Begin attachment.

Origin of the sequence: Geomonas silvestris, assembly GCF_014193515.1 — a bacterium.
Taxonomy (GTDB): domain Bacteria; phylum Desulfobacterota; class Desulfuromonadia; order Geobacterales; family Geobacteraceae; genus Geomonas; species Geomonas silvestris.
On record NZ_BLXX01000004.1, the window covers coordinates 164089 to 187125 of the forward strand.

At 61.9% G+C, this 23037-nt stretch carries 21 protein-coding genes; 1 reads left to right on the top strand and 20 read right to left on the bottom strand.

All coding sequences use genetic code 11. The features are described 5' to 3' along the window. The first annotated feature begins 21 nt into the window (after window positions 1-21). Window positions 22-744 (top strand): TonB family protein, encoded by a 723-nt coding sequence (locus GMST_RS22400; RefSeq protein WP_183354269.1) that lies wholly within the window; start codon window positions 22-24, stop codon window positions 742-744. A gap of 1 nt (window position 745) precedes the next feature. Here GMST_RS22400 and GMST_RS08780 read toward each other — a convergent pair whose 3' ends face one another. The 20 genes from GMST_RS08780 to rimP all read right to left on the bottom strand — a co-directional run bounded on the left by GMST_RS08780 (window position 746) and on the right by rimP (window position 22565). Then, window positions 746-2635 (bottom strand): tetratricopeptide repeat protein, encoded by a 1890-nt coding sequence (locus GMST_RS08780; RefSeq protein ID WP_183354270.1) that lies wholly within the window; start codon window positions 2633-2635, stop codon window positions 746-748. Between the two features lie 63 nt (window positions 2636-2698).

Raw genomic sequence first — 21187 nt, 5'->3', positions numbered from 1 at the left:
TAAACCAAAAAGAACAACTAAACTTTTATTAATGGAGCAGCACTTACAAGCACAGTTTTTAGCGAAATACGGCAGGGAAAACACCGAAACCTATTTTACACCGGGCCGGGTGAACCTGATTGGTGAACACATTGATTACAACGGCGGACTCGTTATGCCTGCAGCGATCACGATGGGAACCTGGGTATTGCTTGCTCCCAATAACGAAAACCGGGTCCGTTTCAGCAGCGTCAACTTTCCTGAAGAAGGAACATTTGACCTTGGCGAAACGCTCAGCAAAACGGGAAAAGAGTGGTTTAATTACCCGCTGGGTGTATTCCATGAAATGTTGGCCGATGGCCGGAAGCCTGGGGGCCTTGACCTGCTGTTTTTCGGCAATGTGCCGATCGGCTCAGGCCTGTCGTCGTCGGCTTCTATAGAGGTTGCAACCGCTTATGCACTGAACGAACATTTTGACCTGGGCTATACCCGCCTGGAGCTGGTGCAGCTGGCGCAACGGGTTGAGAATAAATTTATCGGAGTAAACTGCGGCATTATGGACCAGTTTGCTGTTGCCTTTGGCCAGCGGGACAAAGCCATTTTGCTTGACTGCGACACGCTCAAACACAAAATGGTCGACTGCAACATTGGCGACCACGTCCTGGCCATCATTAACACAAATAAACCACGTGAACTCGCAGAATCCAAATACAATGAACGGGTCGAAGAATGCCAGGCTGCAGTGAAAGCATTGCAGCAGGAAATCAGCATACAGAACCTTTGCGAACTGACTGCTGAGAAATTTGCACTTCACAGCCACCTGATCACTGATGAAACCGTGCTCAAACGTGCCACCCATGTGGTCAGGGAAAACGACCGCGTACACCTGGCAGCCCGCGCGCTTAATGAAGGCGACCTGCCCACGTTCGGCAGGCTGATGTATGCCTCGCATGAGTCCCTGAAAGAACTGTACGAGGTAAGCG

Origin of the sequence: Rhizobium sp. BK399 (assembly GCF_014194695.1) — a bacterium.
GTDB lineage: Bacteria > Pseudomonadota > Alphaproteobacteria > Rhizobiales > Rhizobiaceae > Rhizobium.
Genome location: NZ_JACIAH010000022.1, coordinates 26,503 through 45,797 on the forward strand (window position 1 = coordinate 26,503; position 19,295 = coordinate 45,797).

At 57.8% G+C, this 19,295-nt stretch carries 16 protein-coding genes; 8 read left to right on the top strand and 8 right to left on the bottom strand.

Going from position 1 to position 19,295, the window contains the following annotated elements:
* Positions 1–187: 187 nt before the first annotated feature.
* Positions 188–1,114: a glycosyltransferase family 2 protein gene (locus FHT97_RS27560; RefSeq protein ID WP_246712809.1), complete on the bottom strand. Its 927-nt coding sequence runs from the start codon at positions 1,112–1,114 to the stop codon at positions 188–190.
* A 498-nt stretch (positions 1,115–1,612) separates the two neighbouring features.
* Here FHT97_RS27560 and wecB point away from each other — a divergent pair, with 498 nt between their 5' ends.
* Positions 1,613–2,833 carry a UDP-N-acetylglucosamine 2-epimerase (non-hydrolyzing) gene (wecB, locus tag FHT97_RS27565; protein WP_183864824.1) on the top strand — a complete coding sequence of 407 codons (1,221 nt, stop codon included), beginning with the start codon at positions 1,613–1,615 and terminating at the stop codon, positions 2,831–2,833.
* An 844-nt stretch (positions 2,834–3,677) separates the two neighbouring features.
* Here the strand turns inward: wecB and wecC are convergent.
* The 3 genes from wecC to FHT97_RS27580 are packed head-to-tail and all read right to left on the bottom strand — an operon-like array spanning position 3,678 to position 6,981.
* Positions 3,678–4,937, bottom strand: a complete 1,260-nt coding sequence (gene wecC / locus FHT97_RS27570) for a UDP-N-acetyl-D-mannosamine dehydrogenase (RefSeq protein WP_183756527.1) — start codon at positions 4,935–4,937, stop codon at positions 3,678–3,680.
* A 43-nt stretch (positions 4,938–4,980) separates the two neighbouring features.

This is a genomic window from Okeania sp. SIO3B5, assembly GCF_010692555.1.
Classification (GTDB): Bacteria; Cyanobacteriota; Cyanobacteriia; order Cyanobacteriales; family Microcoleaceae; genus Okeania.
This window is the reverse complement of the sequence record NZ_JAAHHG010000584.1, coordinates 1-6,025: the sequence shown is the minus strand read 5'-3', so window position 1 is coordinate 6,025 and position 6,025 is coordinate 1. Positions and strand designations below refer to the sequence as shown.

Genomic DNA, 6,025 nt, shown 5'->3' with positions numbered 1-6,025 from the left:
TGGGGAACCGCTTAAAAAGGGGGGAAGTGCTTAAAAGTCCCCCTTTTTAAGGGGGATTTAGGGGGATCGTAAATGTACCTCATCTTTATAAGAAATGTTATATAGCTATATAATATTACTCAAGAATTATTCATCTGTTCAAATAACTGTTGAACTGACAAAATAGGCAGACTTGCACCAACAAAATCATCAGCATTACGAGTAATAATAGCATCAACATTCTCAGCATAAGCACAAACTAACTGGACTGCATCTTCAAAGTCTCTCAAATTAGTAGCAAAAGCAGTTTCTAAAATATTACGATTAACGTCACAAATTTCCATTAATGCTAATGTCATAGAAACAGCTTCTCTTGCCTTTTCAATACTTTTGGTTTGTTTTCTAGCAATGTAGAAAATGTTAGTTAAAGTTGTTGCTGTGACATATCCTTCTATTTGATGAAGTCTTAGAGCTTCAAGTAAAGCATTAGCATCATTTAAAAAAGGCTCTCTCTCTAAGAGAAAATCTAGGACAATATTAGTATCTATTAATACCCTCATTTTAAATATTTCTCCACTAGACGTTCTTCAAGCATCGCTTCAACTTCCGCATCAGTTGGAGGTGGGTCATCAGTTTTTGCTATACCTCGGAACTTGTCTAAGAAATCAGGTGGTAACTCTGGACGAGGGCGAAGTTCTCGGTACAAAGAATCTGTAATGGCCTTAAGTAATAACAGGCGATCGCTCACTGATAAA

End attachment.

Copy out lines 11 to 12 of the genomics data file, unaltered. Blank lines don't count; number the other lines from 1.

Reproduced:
At 57.8% G+C, this 19,295-nt stretch carries 16 protein-coding genes; 8 read left to right on the top strand and 8 right to left on the bottom strand.

Going from position 1 to position 19,295, the window contains the following annotated elements: